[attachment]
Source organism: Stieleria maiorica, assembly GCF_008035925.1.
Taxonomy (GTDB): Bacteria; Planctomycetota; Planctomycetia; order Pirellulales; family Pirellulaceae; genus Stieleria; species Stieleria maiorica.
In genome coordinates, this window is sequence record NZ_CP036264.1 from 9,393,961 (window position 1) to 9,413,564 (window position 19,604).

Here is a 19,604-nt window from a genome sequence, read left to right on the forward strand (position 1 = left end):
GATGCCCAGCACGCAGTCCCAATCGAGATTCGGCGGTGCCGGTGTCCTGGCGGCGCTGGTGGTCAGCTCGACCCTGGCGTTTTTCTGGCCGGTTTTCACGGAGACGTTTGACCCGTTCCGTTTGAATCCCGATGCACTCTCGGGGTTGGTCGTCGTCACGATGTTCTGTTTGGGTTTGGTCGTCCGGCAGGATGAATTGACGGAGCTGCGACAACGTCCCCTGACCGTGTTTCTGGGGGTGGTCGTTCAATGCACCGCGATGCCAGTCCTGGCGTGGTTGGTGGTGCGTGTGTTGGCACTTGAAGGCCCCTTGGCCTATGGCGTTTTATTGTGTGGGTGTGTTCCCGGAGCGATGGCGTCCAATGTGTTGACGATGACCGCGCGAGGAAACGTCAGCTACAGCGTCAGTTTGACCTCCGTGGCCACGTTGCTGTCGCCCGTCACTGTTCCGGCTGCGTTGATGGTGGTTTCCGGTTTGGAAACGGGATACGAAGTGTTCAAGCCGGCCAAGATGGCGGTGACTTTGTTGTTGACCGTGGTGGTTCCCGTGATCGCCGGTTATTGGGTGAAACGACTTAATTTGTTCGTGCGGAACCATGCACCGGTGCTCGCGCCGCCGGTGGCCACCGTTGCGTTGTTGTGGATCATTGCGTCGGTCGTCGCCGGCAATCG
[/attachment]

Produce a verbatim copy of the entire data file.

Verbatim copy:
Source organism: Stieleria maiorica, assembly GCF_008035925.1.
Taxonomy (GTDB): Bacteria; Planctomycetota; Planctomycetia; order Pirellulales; family Pirellulaceae; genus Stieleria; species Stieleria maiorica.
In genome coordinates, this window is sequence record NZ_CP036264.1 from 9,393,961 (window position 1) to 9,413,564 (window position 19,604).

Here is a 19,604-nt window from a genome sequence, read left to right on the forward strand (position 1 = left end):
GATGCCCAGCACGCAGTCCCAATCGAGATTCGGCGGTGCCGGTGTCCTGGCGGCGCTGGTGGTCAGCTCGACCCTGGCGTTTTTCTGGCCGGTTTTCACGGAGACGTTTGACCCGTTCCGTTTGAATCCCGATGCACTCTCGGGGTTGGTCGTCGTCACGATGTTCTGTTTGGGTTTGGTCGTCCGGCAGGATGAATTGACGGAGCTGCGACAACGTCCCCTGACCGTGTTTCTGGGGGTGGTCGTTCAATGCACCGCGATGCCAGTCCTGGCGTGGTTGGTGGTGCGTGTGTTGGCACTTGAAGGCCCCTTGGCCTATGGCGTTTTATTGTGTGGGTGTGTTCCCGGAGCGATGGCGTCCAATGTGTTGACGATGACCGCGCGAGGAAACGTCAGCTACAGCGTCAGTTTGACCTCCGTGGCCACGTTGCTGTCGCCCGTCACTGTTCCGGCTGCGTTGATGGTGGTTTCCGGTTTGGAAACGGGATACGAAGTGTTCAAGCCGGCCAAGATGGCGGTGACTTTGTTGTTGACCGTGGTGGTTCCCGTGATCGCCGGTTATTGGGTGAAACGACTTAATTTGTTCGTGCGGAACCATGCACCGGTGCTCGCGCCGCCGGTGGCCACCGTTGCGTTGTTGTGGATCATTGCGTCGGTCGTCGCCGGCAATCG